App Store Saturating?

June 18th, 2009 by Arjan Olsder Posted in Platforms: iOS | No Comments »

Apple On PocketGamer, a few interesting stories where launched about the App Store roadmaps of Digital Chocolate and Gameloft. Both think different on how to feed the app store, but might there be a bigger problem ahead?

As Stuart mentions in his article, both companies announced a different approach to the quantity of mobile games they will be delivering to the App Store. Where Digital Chocolate announced that the company will be releasing 100 iPhone games in a year time, Gameloft says that it will be careful about the time between new game releases as it chooses quality over quantity.

If we take last week's announcement in mind, we know that there are well over 50.000 apps in the app store today (many publishers where holding back new titles until the 3.0 release yesterday). Both companies above are, and remain, big contributors to it but… they are not the only big publishers on it. Nest to that, there are still many thousands of smaller iPhone developers also bringing in their apps and games.

If we make a very rough calculation by dividing the 50.000 apps over a two year period (not minding the actual curve) there are well over 2.000 apps/games going live every month. Which consumer will track all those to make a choice?

As Stuart also mentions, in the classic model, operators had a certain capacity of games they felt necessary to fill their decks. With the app store, that boundary is removed. At the moment, the offering of products seems to exceed the demand for them. In other words, the App Store is saturating and you have to work hard to make your game stand out from the crowd (and so make a profit from them).

This situation much reminds me of a conversation I had about 5 years ago when I wanted to get some games published on China Mobile. The local publisher told me that China Mobile was releasing hundreds of mobile games every week or so. The average shelf life of a mobile game was 2 weeks. Yes, that is 2 weeks in which you have to turn your mobile game profitable.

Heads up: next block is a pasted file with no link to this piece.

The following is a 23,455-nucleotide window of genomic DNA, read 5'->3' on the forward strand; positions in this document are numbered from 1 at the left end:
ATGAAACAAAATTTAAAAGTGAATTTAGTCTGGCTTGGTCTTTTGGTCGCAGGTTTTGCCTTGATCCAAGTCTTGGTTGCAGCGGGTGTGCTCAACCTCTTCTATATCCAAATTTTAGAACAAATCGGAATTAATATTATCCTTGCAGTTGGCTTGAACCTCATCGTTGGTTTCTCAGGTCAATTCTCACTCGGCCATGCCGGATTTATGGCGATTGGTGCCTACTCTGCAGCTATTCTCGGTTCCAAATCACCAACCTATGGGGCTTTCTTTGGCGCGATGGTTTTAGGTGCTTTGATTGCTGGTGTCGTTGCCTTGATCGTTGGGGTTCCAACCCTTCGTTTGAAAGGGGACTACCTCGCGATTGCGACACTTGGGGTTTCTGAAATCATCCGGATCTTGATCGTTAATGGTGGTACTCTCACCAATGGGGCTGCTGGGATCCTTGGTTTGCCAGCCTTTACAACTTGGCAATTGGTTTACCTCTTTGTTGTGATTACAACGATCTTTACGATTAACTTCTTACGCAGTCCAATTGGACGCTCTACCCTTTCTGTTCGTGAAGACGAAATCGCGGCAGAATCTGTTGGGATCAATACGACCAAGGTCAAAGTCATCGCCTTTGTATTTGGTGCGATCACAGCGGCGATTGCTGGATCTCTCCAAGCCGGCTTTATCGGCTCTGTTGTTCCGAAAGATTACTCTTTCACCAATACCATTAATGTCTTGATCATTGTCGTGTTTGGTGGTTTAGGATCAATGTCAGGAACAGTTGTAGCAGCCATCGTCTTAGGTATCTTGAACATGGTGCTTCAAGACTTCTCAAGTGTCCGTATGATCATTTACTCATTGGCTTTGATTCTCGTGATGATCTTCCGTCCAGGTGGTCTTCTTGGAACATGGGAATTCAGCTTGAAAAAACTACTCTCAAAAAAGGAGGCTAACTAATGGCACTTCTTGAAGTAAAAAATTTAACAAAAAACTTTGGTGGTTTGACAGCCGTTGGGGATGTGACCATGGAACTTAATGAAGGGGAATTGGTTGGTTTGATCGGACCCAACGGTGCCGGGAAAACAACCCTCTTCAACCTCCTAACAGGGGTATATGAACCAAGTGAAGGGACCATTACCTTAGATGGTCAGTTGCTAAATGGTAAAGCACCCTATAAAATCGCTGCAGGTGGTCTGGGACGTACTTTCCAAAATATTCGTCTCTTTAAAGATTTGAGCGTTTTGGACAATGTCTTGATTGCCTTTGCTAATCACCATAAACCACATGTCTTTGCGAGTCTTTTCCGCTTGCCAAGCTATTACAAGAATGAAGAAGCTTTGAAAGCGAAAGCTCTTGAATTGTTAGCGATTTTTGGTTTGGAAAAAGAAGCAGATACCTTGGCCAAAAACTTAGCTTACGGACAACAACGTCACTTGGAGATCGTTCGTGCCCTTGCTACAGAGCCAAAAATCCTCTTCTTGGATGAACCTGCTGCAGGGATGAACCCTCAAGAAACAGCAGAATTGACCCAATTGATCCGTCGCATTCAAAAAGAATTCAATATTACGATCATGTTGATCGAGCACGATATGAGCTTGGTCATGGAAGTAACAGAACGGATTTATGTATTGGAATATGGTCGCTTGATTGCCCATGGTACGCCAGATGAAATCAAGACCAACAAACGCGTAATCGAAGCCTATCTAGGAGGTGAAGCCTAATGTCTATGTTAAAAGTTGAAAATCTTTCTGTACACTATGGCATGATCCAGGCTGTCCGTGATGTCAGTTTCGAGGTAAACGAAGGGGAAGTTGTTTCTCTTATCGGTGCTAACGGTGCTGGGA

Luckily, there where many other channels where you could also publish your game to generate additional revenues. This made China Mobile just a part of your revenue stream. With the App Store however, you have only one chance to do it right as your code will not work on other devices and your game officially can't be sold on other channels.

Recent research showed that Apple holds roughly 10% of the devices in the market today (can't find it back). This means that most of the bright developers and publishers on the App Store forget that there is another interesting 90% out there that is waiting to be served. Sure, that 90% is harder because of device fragmentation, but fragmentation is happening at the App Store as well. Just not as fast as the traditional market.

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    Arjan Olsder is the Vice President of Pixalon Studios. Opinions expressed on this publication do not have to represent those of Pixalon Studios.


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